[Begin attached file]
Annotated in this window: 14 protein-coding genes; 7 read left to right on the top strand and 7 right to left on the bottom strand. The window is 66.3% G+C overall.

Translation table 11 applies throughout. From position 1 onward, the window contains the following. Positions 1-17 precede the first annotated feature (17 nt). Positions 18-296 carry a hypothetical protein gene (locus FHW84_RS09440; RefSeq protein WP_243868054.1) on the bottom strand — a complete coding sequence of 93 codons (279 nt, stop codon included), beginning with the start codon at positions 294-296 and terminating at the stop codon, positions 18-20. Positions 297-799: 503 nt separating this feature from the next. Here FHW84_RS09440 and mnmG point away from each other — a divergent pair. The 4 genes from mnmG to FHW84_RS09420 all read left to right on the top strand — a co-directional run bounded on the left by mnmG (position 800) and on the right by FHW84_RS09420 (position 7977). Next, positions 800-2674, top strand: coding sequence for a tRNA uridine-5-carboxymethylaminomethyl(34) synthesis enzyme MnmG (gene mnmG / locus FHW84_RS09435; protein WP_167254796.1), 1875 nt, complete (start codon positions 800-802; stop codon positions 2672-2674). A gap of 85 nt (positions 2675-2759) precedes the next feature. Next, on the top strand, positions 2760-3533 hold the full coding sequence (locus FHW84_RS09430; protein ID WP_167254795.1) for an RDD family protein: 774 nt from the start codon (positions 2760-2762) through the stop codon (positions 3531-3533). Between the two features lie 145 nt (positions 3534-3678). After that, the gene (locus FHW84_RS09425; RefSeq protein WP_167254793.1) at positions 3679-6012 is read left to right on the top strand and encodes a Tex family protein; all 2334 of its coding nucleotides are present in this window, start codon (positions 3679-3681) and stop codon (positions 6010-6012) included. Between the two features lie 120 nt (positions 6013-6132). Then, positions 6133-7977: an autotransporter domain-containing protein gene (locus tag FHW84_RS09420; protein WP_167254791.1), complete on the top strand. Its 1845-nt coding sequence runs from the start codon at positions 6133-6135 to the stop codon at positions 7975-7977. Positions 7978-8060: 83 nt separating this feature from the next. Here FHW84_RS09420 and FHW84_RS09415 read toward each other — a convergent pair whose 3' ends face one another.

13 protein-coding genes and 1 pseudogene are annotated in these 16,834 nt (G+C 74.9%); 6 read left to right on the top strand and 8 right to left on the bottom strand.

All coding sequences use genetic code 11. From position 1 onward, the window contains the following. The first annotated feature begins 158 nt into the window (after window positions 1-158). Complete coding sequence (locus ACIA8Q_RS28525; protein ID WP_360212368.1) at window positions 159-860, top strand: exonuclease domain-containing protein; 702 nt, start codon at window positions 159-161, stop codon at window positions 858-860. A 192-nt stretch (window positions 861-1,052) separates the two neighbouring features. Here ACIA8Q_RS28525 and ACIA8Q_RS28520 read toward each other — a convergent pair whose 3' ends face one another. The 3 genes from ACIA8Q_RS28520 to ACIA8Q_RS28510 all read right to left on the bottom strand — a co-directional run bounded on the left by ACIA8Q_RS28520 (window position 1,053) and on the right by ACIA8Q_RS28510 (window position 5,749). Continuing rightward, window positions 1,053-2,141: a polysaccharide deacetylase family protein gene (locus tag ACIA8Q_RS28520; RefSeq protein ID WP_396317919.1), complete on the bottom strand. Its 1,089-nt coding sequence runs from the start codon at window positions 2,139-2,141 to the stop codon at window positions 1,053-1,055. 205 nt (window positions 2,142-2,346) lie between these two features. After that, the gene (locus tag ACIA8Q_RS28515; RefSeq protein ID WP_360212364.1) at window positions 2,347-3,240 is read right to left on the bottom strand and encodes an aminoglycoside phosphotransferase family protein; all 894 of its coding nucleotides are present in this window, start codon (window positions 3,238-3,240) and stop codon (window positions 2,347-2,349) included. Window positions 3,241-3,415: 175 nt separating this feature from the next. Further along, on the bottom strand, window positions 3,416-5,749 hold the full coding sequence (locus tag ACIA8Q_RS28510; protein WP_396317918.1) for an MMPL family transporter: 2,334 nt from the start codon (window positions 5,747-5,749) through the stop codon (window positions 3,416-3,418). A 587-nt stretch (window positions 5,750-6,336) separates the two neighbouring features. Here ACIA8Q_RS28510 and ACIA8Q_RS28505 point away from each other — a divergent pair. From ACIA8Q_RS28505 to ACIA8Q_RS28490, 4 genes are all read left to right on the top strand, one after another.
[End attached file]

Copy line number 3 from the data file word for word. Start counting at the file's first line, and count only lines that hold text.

13 protein-coding genes and 1 pseudogene are annotated in these 16,834 nt (G+C 74.9%); 6 read left to right on the top strand and 8 right to left on the bottom strand.